The majority of eating disorders present themselves during adolescence, which extends through the college years. The disruption of going to college may be the impetus for a latent eating disorder to go full-force. Or it may be the very first time your child experiences the symptoms of an eating disorder. Parents can help their college-age children recover from an eating disorder, even from afar. Here are some recommendations:
1. Don’t rush in unless it is a medical emergency
If your child is facing anorexia and is in a medical crisis, then definitely rush in and physically take over. In this situation, your child needs need immediate medical care and possibly hospitalization and/or inpatient treatment for the eating disorder. But such situations are exceedingly rare compared to the more common eating disorders, which include excessive dieting, food avoidance, purging, and binge eating.
These more typical cases are still serious, dangerous, and demand treatment, but parents may be just as helpful working remotely rather than rushing to their child’s side. The fact is that we cannot fix our kids’ mental disorders, but we can certainly support their healing process.
Imagine you booked a flight and flew to your child’s college town. What are you going to do? Beat the eating disorder with a stick? Tell your child to “get over it” and stop the disordered eating patterns? Please understand that this is neither helpful nor effective eating disorder treatment.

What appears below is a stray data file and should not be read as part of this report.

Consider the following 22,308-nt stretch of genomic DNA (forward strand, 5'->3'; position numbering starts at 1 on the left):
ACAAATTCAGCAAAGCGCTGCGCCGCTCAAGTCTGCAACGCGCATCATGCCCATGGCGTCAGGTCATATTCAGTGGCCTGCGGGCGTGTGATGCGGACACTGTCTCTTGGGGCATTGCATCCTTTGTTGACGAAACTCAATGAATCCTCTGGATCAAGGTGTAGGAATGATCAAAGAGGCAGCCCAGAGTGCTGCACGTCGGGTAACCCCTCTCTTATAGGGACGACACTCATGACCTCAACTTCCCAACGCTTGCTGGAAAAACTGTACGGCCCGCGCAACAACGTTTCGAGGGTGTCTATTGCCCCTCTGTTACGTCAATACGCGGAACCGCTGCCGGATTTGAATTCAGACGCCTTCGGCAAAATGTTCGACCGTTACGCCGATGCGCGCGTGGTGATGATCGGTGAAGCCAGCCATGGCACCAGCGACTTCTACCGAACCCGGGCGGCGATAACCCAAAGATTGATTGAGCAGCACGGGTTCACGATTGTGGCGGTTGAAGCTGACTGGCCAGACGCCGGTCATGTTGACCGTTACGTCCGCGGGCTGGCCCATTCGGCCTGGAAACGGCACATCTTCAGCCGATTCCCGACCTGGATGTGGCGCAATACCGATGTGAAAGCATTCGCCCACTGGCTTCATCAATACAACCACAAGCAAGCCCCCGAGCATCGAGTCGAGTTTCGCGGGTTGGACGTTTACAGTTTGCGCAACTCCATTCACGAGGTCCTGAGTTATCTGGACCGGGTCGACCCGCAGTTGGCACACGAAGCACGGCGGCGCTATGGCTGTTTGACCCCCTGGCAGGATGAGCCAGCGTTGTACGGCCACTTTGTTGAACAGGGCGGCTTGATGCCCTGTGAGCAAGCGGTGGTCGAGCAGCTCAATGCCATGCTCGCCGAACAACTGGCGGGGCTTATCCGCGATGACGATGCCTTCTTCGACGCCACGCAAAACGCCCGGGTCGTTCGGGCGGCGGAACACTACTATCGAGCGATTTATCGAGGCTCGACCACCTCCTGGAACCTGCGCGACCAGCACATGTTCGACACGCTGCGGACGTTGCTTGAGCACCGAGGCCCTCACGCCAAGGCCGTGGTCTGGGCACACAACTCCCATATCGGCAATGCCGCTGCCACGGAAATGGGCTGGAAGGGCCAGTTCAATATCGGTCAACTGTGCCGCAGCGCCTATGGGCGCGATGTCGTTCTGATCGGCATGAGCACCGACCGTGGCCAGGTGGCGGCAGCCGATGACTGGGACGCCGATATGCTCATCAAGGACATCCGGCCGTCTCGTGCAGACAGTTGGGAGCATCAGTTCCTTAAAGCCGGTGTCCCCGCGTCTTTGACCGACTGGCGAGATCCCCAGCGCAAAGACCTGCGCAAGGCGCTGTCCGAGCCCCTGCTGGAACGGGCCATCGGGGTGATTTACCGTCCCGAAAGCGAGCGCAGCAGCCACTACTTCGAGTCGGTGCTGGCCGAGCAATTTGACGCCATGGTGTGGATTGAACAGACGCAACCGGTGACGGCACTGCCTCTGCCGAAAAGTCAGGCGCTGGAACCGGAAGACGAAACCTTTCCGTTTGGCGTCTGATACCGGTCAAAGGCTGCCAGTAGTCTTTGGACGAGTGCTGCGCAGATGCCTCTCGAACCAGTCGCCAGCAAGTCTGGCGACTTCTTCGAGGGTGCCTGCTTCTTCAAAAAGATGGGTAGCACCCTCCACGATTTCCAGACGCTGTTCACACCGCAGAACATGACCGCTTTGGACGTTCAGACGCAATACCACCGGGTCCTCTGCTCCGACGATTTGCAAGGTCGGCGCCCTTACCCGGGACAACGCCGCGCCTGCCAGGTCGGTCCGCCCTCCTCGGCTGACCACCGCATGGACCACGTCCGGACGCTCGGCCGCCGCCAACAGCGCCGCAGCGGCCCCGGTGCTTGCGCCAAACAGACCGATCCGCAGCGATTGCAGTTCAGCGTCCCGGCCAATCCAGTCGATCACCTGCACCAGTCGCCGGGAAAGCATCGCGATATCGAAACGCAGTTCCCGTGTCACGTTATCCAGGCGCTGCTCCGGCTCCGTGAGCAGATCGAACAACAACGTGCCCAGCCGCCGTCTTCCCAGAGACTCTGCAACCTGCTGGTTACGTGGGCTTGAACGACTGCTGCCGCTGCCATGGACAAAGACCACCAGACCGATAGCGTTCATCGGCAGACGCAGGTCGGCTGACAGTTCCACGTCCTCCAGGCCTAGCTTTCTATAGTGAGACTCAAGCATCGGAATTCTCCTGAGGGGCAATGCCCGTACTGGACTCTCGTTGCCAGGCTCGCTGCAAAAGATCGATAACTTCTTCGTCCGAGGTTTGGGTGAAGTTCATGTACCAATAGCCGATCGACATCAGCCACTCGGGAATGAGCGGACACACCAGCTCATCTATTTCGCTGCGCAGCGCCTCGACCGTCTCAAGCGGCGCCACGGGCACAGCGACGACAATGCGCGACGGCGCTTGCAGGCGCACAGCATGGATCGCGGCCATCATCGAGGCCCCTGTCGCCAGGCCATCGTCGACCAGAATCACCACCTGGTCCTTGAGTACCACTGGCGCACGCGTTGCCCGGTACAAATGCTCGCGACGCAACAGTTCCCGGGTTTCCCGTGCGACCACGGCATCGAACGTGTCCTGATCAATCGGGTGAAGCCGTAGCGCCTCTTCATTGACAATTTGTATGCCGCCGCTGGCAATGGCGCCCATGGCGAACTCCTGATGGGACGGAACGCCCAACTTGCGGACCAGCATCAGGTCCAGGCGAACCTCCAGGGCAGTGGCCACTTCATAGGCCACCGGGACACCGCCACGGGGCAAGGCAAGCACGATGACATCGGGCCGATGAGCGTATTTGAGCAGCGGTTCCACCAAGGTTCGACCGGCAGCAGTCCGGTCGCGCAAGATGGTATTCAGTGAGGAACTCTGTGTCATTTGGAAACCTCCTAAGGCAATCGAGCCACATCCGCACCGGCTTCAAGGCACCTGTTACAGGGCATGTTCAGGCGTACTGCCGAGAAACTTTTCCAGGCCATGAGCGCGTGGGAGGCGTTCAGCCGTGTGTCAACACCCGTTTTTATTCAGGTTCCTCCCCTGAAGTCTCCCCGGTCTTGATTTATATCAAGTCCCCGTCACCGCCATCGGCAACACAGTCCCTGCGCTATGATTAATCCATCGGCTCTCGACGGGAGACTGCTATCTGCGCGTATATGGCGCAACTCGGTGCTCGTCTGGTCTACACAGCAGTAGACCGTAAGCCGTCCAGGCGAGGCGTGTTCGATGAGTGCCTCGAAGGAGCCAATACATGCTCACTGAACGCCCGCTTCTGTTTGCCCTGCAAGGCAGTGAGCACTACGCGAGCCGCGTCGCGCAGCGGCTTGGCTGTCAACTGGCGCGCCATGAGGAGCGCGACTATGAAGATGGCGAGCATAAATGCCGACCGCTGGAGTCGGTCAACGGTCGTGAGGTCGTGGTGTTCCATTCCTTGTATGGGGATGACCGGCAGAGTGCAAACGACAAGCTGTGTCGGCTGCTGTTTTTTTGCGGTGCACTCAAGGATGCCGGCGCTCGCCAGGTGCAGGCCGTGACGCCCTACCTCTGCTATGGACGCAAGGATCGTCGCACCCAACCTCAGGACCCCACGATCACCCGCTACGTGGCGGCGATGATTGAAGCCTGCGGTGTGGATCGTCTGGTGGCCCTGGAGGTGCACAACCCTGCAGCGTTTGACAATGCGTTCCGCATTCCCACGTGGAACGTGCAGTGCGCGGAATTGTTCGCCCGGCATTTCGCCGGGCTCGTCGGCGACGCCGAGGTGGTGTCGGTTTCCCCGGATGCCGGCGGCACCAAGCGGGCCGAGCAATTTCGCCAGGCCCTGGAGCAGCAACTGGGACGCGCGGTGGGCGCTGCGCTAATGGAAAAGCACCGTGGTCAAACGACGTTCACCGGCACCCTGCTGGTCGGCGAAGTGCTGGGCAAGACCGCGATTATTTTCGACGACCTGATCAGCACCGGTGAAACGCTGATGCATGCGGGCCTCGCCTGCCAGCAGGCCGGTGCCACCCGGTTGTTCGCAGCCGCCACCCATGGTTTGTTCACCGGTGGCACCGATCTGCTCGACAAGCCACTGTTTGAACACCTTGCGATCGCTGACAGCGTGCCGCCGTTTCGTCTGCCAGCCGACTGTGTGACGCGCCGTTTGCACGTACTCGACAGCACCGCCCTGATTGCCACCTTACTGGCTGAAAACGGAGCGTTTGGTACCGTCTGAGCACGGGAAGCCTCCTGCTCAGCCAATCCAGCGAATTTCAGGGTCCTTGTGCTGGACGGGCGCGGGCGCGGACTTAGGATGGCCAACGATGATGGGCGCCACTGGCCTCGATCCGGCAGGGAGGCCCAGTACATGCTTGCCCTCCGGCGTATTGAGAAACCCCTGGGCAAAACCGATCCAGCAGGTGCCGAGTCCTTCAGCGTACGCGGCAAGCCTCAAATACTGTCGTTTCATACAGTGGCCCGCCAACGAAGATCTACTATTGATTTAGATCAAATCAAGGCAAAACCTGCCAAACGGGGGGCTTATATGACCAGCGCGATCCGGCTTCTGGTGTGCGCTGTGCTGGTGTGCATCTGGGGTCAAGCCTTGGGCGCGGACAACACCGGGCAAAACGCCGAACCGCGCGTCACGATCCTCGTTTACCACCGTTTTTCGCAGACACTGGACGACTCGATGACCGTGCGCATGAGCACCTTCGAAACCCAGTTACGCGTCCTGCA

Eating disorders are maladaptive coping mechanisms that we employ to help us process uncomfortable emotional states. This means they have a reason and a purpose. We must allow the time and energy required for our child to find out what the purpose of the eating disorder behavior is, and then treat that purpose. If we focus only on “stopping” the behavior, we do not heal the underlying problem.
2. Help your child receive counseling services
The following are ideas, not medical recommendations. Please consult a professional to address your child’s individual recovery needs.
All colleges and universities have student counseling services. These services are typically free or provided at very low cost. One drawback to these services is that the people providing the therapy typically do not have decades of experience treating people who have eating disorders. In fact, they may have very little or no experience with eating disorders.
However, with the increasing prevalence of eating disorders on college campuses, many offer eating disorder services and clinics. A relatively inexperienced therapist can still be very helpful as long as they have mentors who can help them navigate the unique elements eating disorder treatment.
The school counselors should be able to assess your child and help them identify whether specialized outpatient or inpatient treatment is necessary. The initial goal is to help your child achieve remission from eating disorder behaviors and address the underlying mentality. Ongoing treatment may be required to address the conditions that typically underlie eating disorders (depression and anxiety).
3. Set up a formal daily phone call
You probably text each other randomly and keep in touch generally. But when your child presents the problem of an eating disorder, it’s time to step up your parenting game from afar.
A key element of eating disorder recovery is that the person must develop a sense of belonging and emotional safety. Parents are in the perfect position to do this, even from afar. One of the easiest things to do in this situation is set up a set time to talk on the phone every day. This does not need to be a long call, but you need to physically get on the phone together and hear each other’s voices every day at least during the initial stages of eating disorder treatment.